[Python-Dev] Re: Feature bloat in Python (was some PEP thing!)
email@example.com (Skip Montanaro)
Mon, 24 Jul 2000 08:50:22 -0500 (CDT)
Fredrik> I cannot really comment on the list comprehension syntax since
Fredrik> the PEP isn't there yet, but if I remember the syntax
Fredrik> correctly, maybe "list confusions" is a better name than "list
Fredrik> comprehensions". I surely don't understand them...
Let me take a crack at explaining list comprehensions one more time. There
is a patch available to play with, btw:
As current implemented (which is probably not precisely what people have
been talking about), a list comprehension is simply a create a new list from
one or more other lists to new using a series of constraint expressions.
Working through some simple examples from the modified test_grammar.py:
* multiplying a list by a constant...
>>> nums = [1,2,3,4,5]
>>> print [3*x for x in nums]
[3, 6, 9, 12, 15]
You can read this as, "for all values 3x such that x is in nums".
* selecting a subset of a list...
>>> print [x for x in nums if x > 2]
[3, 4, 5]
You can read this as, "for all values x such that x is in nums and x is
greater than 2".
* combining two lists...
>>> strs = ["Apple", "Banana", "Coconut"]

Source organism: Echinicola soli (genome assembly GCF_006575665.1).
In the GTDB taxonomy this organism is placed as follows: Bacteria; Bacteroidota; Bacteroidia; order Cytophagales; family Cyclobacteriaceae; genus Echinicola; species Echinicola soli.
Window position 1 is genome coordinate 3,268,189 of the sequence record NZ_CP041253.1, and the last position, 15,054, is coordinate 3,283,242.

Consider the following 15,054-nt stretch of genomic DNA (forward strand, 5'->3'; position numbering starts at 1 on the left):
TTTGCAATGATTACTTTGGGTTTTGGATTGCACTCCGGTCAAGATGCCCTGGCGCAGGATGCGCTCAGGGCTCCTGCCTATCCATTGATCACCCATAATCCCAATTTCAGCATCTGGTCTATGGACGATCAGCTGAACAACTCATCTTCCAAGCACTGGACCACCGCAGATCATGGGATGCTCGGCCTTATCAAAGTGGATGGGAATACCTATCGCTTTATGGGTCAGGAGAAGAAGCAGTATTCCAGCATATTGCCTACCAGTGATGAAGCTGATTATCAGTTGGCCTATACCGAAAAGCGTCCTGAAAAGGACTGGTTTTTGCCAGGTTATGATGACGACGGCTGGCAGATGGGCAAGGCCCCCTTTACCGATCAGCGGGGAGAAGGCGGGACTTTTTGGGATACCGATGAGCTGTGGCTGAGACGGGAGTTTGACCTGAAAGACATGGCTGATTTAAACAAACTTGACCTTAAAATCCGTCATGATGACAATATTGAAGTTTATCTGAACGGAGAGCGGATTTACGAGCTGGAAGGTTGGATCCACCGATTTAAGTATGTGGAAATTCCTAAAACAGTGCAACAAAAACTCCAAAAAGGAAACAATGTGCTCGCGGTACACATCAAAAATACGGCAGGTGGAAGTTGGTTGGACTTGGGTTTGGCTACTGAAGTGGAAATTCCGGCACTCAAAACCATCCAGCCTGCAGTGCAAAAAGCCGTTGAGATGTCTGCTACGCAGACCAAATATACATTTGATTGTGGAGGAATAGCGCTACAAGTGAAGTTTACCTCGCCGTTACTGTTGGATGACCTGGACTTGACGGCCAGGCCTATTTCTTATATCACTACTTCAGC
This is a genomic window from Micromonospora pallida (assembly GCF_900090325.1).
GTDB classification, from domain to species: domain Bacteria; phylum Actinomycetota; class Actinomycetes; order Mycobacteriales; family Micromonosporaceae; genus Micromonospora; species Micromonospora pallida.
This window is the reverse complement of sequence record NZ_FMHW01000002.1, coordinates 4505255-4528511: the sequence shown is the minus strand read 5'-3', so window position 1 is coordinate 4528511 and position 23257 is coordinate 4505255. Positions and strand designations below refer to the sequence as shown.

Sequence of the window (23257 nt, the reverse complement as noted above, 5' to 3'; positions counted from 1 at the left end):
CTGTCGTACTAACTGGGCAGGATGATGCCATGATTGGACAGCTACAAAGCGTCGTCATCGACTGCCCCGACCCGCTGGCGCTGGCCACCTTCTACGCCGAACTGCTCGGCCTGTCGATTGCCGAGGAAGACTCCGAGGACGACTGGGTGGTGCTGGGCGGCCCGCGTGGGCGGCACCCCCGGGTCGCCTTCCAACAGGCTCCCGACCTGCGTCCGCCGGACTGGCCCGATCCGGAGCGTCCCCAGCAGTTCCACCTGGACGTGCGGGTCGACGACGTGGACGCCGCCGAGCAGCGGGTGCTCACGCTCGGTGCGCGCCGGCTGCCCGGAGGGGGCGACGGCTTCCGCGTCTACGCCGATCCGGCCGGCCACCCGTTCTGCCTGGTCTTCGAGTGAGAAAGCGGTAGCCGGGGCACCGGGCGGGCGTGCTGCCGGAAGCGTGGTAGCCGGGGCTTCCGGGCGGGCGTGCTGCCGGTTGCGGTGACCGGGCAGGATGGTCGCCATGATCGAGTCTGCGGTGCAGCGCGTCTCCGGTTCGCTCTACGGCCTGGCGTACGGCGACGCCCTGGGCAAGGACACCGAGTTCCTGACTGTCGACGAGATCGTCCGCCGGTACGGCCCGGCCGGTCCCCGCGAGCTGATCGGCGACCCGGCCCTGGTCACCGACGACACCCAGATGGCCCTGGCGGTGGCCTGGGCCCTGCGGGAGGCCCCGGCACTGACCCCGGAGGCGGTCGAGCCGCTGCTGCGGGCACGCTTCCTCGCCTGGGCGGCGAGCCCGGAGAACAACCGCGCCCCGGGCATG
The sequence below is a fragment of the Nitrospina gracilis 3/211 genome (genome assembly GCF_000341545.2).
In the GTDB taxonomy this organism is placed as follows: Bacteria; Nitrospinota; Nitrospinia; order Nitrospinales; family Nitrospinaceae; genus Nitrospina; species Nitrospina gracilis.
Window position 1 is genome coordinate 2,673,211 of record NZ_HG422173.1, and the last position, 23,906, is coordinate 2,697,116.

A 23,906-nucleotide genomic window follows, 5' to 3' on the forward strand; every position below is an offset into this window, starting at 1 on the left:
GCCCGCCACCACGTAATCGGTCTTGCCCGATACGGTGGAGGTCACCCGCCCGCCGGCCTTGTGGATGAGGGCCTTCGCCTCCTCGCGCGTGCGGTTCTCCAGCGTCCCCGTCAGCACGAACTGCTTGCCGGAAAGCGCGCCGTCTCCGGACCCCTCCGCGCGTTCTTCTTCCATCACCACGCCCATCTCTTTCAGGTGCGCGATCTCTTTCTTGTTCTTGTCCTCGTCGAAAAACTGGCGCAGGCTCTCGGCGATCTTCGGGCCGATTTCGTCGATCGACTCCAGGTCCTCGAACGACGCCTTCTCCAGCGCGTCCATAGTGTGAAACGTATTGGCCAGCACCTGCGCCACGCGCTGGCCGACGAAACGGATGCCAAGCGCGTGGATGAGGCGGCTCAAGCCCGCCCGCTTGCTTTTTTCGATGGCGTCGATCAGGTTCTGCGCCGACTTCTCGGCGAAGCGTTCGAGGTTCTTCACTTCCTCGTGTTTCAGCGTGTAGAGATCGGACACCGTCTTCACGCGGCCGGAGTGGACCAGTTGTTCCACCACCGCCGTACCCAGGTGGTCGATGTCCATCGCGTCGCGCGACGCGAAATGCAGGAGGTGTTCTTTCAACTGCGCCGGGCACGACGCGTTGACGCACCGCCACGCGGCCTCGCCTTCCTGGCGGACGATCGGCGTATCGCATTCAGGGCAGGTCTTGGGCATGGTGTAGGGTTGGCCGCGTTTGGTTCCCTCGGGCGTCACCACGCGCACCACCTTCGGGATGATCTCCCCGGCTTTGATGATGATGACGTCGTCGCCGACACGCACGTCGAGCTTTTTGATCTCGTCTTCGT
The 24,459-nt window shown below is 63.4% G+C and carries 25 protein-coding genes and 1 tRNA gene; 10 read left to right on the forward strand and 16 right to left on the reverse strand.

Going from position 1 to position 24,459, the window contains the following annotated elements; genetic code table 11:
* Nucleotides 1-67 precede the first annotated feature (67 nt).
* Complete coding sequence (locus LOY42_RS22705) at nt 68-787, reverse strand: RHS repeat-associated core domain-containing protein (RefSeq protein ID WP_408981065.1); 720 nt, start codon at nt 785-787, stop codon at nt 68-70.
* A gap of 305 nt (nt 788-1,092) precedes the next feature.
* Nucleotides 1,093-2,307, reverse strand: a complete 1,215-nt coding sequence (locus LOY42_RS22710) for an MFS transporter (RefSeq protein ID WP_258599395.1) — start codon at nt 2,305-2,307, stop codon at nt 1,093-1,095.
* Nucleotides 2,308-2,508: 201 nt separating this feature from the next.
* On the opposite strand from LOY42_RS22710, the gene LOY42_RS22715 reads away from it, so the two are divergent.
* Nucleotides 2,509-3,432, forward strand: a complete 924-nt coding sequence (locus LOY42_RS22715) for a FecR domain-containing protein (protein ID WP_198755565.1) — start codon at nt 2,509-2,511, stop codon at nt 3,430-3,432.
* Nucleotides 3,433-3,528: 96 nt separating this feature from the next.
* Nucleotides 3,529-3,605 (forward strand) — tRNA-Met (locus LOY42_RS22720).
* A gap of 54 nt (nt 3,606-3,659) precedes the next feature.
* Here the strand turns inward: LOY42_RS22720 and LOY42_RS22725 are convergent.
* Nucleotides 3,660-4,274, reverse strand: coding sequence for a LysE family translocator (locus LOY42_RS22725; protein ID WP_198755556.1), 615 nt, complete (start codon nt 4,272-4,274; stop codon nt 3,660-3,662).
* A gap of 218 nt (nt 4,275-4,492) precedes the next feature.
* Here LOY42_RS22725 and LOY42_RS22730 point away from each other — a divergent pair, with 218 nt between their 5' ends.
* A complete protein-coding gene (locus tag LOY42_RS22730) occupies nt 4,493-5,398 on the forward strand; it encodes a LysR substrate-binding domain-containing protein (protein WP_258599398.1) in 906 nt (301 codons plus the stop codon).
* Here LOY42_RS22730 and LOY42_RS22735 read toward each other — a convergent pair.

>>> print [i, s for i in nums for s in strs]
[(1, 'Apple'), (1, 'Banana'), (1, 'Coconut'), (2, 'Apple'), (2, 'Banana'), (2, 'Coconut'), (3, 'Apple'), (3, 'Banana'), (3, 'Coconut'), (4, 'Apple'), (4, 'Banana'), (4, 'Coconut'), (5, 'Apple'), (5, 'Banana'), (5, 'Coconut')]
You can read this as, "for all pairs (i,s) such that i is in nums and s
is in strs".
* nesting list comprehensions ...
>>> print [i, s for i in nums for s in [f for f in strs if "n" in f]]
[(1, 'Banana'), (1, 'Coconut'), (2, 'Banana'), (2, 'Coconut'), (3, 'Banana'), (3, 'Coconut'), (4, 'Banana'), (4, 'Coconut'), (5, 'Banana'), (5, 'Coconut')]
You can read this as, "for all pairs (i,s) such that is is in nums as s
is in the subset of nums that contains the letter 'n'".
I don't think it's so different than the notation mathematicians use to
describe and build sets. We don't have the luxury of convenient glyphs that
mean "there exists" and "for all", however.
As has been pointed out, the syntax is constrained by the demands of the
current parser and preexisting expression syntax. For instance, we can't
currently put "and" between the different clauses to clearly indicate that
we are not nesting for statements without creating ambiguities. I don't
know, perhaps that's simply an argument for stronger parsing technology for
Python. If so, and a stronger parser would allow a more readable
implementation of list comprehensions, I'd be in favor of delaying their
introduction until such a parser was in place. I'm not the person to make
the decisions about a new parser. Would (for example) a yacc/bison and
lex/flex based parser be completely out of the question in the 2.1 to
2.2 timeframe? Would it allow a more expressive grammar? What portability
issues would be involved?